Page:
Anniversary at Gibsons gallery

When the current Art of Digital exhibition opened at the Gibsons Public Art Gallery (GPAG) last weekend, it was a special occasion for two reasons - the juried show featured a high standard of work from the 17 artists, and it also marked the fifth anniversary of this small gallery in Lower Gibsons.

Curator Bodhi Drope sought a high quality showcase for a contemporary art borne of the computer. When the show opened, he was highly satisfied with the results.

"I would suggest as the viewer moves about this exhibition," he wrote in his program notes, "they keep in mind that they are witnessing creative spirits exploring a new frontier."

Whether the artist began with an original painting or a photograph, each artwork was considerably altered or manipulated using colour adjustment, montages or collages, then printed with a digital printer.

Last Saturday, three judges, local artist Maurice Spira, Marc Kougel of Van-couver Photo Work-shops and award-winning photographer Michael Levin, selected three works for special merit. First place went to Katherine Inksetter for Urban Perspective, a collage depicting a floating figure.

The second place went to Tessa Rand, originally of Pender Harbour, for The Digital Faery, an eye-catching hologram in which a winged faery bears a distinct resemblance to the artist.

Third place went to Barbara Moustafa for Aerial View over Sweet Pepper City. Awards were given by show sponsor Christopher Royals of Tricera Imaging.

Viewers were asked to pick their favourite, and they selected Scott Bleakley's Peeter. Bleakley said his piece was a digital representation of his father-in-law's face, an artist who, until his retirement, painted nudes. Within the larger portrait of a man's face, hundreds of tiny photos depict nude and family images combined in a crosshatch of squares. The overall effect is optically challenging, and intriguing.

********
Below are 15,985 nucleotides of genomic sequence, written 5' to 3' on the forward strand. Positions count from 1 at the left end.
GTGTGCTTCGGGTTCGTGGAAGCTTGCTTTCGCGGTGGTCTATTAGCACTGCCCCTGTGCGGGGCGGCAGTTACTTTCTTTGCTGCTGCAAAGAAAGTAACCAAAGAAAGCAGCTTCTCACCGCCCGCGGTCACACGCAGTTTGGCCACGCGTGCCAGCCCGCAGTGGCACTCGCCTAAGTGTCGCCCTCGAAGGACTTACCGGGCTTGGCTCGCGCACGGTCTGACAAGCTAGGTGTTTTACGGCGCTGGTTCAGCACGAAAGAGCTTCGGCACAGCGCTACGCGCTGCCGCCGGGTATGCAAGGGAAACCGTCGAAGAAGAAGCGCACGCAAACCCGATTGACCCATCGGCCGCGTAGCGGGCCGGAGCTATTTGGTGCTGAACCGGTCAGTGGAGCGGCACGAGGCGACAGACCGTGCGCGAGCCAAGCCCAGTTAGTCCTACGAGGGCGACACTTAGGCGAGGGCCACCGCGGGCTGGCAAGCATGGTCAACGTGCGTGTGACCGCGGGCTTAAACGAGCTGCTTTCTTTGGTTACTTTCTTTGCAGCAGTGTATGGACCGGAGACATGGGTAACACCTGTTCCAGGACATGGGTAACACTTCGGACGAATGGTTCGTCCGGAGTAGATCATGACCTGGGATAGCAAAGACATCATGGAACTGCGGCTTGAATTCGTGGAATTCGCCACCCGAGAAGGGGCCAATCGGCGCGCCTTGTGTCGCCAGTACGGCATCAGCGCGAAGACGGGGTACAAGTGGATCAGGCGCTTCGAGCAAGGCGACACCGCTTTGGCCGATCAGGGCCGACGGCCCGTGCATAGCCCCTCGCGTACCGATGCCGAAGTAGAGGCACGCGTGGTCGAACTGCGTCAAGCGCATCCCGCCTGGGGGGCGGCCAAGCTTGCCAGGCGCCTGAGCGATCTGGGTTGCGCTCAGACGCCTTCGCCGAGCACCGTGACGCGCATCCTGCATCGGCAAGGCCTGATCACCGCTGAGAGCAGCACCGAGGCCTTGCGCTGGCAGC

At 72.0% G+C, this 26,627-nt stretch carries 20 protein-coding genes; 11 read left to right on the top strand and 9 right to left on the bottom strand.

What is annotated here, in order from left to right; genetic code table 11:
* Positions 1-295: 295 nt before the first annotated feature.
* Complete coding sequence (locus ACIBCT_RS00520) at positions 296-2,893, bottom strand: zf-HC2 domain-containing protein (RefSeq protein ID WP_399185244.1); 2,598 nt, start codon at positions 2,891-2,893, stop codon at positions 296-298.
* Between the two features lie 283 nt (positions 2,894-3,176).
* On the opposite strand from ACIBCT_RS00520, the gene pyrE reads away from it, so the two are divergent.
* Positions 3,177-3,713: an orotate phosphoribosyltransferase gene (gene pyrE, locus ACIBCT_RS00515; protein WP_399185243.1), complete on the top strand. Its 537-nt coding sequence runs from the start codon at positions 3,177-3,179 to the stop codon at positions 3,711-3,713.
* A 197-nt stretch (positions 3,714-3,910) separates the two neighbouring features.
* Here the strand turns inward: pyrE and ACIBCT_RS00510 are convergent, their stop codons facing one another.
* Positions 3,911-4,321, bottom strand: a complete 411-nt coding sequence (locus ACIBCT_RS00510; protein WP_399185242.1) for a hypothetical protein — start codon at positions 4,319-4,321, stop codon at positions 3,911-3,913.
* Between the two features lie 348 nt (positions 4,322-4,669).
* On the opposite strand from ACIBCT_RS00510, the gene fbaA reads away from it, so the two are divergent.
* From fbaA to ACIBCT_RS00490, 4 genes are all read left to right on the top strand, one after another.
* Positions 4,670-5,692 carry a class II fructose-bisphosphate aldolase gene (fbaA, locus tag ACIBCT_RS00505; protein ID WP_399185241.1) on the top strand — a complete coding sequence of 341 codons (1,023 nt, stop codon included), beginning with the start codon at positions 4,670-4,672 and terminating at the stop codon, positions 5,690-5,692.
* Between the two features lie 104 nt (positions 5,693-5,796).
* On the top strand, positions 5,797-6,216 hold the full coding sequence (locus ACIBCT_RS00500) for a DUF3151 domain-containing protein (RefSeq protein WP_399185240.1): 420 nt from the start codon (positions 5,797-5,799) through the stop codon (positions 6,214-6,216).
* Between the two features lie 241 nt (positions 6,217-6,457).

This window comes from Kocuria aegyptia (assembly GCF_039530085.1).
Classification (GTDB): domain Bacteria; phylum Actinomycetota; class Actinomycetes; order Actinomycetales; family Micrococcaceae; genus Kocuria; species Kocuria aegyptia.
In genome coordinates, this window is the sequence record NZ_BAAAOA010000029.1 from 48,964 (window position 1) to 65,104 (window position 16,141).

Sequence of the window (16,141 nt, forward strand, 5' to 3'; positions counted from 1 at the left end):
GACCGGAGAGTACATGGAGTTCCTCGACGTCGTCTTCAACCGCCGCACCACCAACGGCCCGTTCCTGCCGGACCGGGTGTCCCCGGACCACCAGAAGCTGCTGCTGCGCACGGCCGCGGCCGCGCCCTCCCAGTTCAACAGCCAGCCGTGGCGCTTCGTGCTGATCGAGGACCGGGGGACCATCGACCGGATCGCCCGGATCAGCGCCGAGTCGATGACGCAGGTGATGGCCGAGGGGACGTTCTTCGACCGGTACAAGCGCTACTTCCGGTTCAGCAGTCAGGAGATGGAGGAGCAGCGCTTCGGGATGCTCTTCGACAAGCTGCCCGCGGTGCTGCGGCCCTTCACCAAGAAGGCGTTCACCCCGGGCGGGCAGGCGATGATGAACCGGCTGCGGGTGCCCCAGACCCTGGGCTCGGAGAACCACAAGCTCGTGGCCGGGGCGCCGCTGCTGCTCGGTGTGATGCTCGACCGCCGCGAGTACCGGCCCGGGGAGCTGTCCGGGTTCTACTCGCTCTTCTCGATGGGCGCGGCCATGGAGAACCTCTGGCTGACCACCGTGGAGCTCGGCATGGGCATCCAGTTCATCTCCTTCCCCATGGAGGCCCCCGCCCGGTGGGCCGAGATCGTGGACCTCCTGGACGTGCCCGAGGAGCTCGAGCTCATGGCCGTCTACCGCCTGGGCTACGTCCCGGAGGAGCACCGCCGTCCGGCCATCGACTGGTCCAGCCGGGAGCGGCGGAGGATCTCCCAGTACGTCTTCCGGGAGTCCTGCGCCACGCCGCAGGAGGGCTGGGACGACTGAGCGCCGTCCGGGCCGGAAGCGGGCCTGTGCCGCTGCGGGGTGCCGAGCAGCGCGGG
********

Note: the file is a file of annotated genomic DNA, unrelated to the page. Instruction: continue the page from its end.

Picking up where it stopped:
Other work is also outstanding: Diego Samper brings his preoccupation with physical topography to bear in a manipulated painting, Niska'a Cosmos. Eric Drane's Believe explores a persistent theme in his work, the alien flying saucer landing on familiar scenery.

"Five great years, 40 great exhibitions," said current GPAG president Patricia Drope.

The choice of a digital art show is particularly appropriate for the fifth anniversary, since the gallery's first full year, 2004, also featured a show of digital photography illustrating what was then considered to be cutting edge examples.

Bodhi Drope was behind the drive to found the gallery and was instrumental in organizing the first meeting in June, 2003. The gallery opened in August. About 250 memberships were sold initially, and it attracted more than 6,000 people in the first full year.

The gallery will host an anniversary event on Friday, Sept. 12, at 7 p.m. with a guest speaker and a wine and cheese reception. The Art of Digital exhibition will be on display until Oct. 6. The gallery is located downstairs at 287 Gower Point Rd. and is open Thursdays through Mondays.

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